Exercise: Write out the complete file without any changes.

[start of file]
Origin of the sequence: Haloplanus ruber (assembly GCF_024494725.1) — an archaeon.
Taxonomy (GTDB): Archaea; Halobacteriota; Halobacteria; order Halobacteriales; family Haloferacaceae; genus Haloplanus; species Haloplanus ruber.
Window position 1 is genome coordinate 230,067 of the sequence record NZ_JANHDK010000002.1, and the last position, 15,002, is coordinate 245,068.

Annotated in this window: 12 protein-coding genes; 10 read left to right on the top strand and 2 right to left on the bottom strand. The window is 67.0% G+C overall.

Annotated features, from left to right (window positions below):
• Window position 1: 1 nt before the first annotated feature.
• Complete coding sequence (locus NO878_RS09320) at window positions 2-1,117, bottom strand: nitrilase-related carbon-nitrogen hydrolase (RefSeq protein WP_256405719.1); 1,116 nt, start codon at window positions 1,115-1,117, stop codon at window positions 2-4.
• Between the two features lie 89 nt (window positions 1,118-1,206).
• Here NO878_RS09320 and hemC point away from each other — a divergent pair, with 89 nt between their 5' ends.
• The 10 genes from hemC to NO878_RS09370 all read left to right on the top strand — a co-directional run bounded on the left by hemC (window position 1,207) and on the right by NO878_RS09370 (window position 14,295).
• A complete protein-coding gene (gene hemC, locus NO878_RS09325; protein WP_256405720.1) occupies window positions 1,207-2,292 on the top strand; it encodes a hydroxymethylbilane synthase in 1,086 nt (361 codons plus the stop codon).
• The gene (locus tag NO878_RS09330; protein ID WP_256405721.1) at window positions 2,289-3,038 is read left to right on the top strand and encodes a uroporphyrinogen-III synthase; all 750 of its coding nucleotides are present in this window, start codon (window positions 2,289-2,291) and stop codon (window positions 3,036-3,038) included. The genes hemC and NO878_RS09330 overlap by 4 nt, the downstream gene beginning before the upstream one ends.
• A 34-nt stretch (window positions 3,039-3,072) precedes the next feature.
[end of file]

Origin of the sequence: Haloplanus ruber (assembly GCF_024494725.1) — an archaeon.
Taxonomy (GTDB): Archaea; Halobacteriota; Halobacteria; order Halobacteriales; family Haloferacaceae; genus Haloplanus; species Haloplanus ruber.
Window position 1 is genome coordinate 230,067 of the sequence record NZ_JANHDK010000002.1, and the last position, 15,002, is coordinate 245,068.

Annotated in this window: 12 protein-coding genes; 10 read left to right on the top strand and 2 right to left on the bottom strand. The window is 67.0% G+C overall.

Annotated features, from left to right (window positions below):
• Window position 1: 1 nt before the first annotated feature.
• Complete coding sequence (locus NO878_RS09320) at window positions 2-1,117, bottom strand: nitrilase-related carbon-nitrogen hydrolase (RefSeq protein WP_256405719.1); 1,116 nt, start codon at window positions 1,115-1,117, stop codon at window positions 2-4.
• Between the two features lie 89 nt (window positions 1,118-1,206).
• Here NO878_RS09320 and hemC point away from each other — a divergent pair, with 89 nt between their 5' ends.
• The 10 genes from hemC to NO878_RS09370 all read left to right on the top strand — a co-directional run bounded on the left by hemC (window position 1,207) and on the right by NO878_RS09370 (window position 14,295).
• A complete protein-coding gene (gene hemC, locus NO878_RS09325; protein WP_256405720.1) occupies window positions 1,207-2,292 on the top strand; it encodes a hydroxymethylbilane synthase in 1,086 nt (361 codons plus the stop codon).
• The gene (locus tag NO878_RS09330; protein ID WP_256405721.1) at window positions 2,289-3,038 is read left to right on the top strand and encodes a uroporphyrinogen-III synthase; all 750 of its coding nucleotides are present in this window, start codon (window positions 2,289-2,291) and stop codon (window positions 3,036-3,038) included. The genes hemC and NO878_RS09330 overlap by 4 nt, the downstream gene beginning before the upstream one ends.
• A 34-nt stretch (window positions 3,039-3,072) precedes the next feature.